Here's what you can add to your landing page;
- 1Go to "Pages" in the left-side menu bar and click "Add New"
- 2Check the drop down menu in "Page Attributes" and see what options you have. I've chosen "Blank Page". You may not have it. "Full-width Page" will be better than a page with a side column in this occasion. Because you want your visitor to focus only on your landing page content, don't want any items in side column to distract them.
- 3Name the page. I named it "My Landing Page Example", but depending on which page attribute you've chosen, this page title might appear exactly as the landing page headline. In which case you need to put your headline/catchphrase here, for example "You too can build your online business... Starting today!"
- 4Save Draft, and preview the page - mine is totally blank at this point.
- 5Add a block (you know this is where you click to add a block, don't you? Just in case!)
- 6Add Heading. I initially added a Heading and chose H1 but the font wasn't large enough. So I added Paragraph Text instead. Put my catchphrase and set it to center-indent.
- 7And set Text Settings to "Huge".
Now a lead generation form (= mailing list subscription form) can be created in your chosen email marketing account, and embed the code in your WordPress editor.
The example screenshots below are taken from AWeber, which will cost you $19 per month (first 30 days free), but there are some free services available including Mailchimp. Mailchimp is the most popular email marketing service, however it doesn't allow you to promote 'Work-From-Home' type of niche, so if your website is about making money online, stay away from Mailchimp (you'll only be banned sooner or later!)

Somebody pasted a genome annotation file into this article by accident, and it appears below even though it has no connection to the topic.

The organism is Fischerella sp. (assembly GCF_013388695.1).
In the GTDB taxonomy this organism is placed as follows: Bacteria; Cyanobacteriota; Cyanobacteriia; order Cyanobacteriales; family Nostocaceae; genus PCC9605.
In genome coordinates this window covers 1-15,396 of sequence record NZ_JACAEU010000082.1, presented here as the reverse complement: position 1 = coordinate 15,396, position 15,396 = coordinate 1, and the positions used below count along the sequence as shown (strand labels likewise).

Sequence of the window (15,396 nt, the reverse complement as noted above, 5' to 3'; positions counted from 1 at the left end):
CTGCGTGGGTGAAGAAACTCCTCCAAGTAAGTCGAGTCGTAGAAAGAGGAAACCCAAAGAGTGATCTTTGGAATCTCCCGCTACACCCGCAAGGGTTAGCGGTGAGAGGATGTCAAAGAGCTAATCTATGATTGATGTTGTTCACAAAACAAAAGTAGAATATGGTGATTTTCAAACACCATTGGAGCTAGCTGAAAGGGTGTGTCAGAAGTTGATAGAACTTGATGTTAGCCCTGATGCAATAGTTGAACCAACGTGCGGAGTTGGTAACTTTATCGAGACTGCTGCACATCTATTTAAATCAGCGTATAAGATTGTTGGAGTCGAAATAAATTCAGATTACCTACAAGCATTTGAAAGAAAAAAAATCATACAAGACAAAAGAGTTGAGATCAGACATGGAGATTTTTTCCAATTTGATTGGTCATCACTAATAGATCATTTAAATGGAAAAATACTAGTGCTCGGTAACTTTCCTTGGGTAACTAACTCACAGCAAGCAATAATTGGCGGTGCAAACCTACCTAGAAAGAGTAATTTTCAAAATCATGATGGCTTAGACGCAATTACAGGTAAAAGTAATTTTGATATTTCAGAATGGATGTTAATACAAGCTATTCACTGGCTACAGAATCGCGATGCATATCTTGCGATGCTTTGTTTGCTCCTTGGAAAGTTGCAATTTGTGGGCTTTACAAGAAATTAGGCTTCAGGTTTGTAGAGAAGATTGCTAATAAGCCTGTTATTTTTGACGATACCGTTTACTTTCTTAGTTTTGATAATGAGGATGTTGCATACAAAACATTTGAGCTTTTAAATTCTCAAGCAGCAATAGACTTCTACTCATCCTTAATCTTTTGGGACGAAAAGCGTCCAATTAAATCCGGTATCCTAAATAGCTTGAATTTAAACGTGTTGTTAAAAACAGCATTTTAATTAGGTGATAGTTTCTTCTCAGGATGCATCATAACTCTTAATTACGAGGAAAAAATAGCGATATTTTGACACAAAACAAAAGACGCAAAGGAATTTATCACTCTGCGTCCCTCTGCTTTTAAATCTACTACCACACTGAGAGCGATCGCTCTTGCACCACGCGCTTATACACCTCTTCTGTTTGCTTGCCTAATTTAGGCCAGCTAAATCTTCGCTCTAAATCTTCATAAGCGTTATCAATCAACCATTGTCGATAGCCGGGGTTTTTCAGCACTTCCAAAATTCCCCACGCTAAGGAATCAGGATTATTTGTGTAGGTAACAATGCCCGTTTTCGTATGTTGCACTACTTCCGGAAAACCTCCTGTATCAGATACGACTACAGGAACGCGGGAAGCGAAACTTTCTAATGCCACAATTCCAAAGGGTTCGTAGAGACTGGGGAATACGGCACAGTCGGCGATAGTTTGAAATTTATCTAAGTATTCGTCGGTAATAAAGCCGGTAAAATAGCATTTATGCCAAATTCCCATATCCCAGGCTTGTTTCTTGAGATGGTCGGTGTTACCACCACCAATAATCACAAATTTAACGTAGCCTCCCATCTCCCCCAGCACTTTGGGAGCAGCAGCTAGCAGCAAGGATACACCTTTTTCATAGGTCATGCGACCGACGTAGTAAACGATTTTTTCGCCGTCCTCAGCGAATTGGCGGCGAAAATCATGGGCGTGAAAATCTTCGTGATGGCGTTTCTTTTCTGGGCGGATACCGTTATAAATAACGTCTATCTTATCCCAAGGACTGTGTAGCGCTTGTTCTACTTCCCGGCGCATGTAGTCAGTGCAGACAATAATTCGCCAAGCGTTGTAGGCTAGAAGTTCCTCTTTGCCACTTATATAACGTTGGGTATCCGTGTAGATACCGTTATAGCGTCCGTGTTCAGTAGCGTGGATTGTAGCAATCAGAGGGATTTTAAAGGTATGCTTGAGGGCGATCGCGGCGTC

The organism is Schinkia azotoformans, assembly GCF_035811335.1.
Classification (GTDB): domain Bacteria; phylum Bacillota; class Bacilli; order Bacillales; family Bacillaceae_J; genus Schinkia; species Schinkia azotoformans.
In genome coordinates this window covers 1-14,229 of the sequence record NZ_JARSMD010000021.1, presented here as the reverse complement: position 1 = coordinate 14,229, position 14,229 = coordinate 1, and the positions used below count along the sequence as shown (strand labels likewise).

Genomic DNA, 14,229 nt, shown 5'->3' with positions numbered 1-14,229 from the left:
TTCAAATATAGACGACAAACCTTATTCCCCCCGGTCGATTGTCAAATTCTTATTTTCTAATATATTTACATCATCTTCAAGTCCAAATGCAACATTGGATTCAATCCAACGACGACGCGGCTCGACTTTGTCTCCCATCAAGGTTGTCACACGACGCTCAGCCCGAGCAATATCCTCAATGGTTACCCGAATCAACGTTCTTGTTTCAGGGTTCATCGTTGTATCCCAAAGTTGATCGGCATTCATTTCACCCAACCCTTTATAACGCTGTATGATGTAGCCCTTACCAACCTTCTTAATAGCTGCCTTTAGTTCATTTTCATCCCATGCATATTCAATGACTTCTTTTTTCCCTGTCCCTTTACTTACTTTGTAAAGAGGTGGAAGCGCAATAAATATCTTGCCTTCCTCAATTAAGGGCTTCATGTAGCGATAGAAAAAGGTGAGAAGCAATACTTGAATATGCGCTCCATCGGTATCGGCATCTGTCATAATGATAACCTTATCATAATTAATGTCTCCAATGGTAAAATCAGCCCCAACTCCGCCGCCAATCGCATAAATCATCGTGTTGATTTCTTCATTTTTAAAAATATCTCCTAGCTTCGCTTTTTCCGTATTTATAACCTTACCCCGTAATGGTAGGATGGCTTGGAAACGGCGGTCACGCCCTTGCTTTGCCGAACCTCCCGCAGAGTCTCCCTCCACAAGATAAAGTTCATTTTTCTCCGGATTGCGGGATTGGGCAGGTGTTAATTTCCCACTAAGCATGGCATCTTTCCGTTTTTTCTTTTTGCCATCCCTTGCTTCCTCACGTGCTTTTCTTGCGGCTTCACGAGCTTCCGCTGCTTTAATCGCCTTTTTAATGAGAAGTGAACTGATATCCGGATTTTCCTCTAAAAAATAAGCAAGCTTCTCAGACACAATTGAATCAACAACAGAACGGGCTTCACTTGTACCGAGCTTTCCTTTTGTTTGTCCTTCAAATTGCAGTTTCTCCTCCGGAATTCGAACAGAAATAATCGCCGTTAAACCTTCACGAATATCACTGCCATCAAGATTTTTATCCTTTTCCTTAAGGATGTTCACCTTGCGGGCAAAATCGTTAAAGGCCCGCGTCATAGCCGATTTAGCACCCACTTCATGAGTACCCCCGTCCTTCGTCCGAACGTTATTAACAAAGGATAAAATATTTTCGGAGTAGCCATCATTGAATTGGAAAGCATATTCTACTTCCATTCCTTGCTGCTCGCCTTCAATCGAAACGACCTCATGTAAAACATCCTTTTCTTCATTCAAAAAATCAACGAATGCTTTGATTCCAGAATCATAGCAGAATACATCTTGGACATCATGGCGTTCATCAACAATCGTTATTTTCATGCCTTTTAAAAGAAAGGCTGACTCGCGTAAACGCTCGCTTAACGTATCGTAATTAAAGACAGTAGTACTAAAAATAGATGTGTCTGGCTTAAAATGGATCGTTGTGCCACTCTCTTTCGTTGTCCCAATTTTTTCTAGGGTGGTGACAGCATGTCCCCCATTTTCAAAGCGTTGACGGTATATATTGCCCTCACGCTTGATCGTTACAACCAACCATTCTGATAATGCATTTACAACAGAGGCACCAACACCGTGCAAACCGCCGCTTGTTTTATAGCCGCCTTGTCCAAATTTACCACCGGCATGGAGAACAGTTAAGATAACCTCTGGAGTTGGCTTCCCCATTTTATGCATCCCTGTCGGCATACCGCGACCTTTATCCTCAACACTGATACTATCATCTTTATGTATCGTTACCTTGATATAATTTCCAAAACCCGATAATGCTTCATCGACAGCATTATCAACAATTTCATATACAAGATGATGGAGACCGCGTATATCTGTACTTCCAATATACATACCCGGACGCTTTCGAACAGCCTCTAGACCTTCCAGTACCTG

Tip: Customize Your "Thank You Page"
Depending on the email service - many of them allow you to customize "Thank You Page" and "Already Subscribed Page", like the screenshot above.
- "Thank you Page" - when a user's opted in your mailing list, they'll be directed to a page that says "Thank you for subscribing".
- "Already Subscribed Page" - when a user who's already in your mailing list tries to opt in again, they'll be directed to a page that says "You are already subscribed".
If you don't customize them, the users are directed to a default page provided by the email service respectively. But I strongly recommend you to create your own Thank You page and Already Subscribed page, because you can turn it into a sales funnel.
Means you can promote your campaign within the page. Take a look at the example (very simple, but you know what I mean).
Now I've created a landing page manually using WordPress Bebo (Gutenberg) - not the best looking, in fact far from it as you can see, but it does its job. As I already mentioned above, the single most important thing is to convince visitors to take action - opt-in or make a purchase, that is.
The key is to make your message clear. Avoid a lengthy paragraph. I've heard somebody say "If you can't explain your business within 50 words, your business is already a failed crap!" I think it's all true. As long as your visitors know what you're selling, then that's your landing page.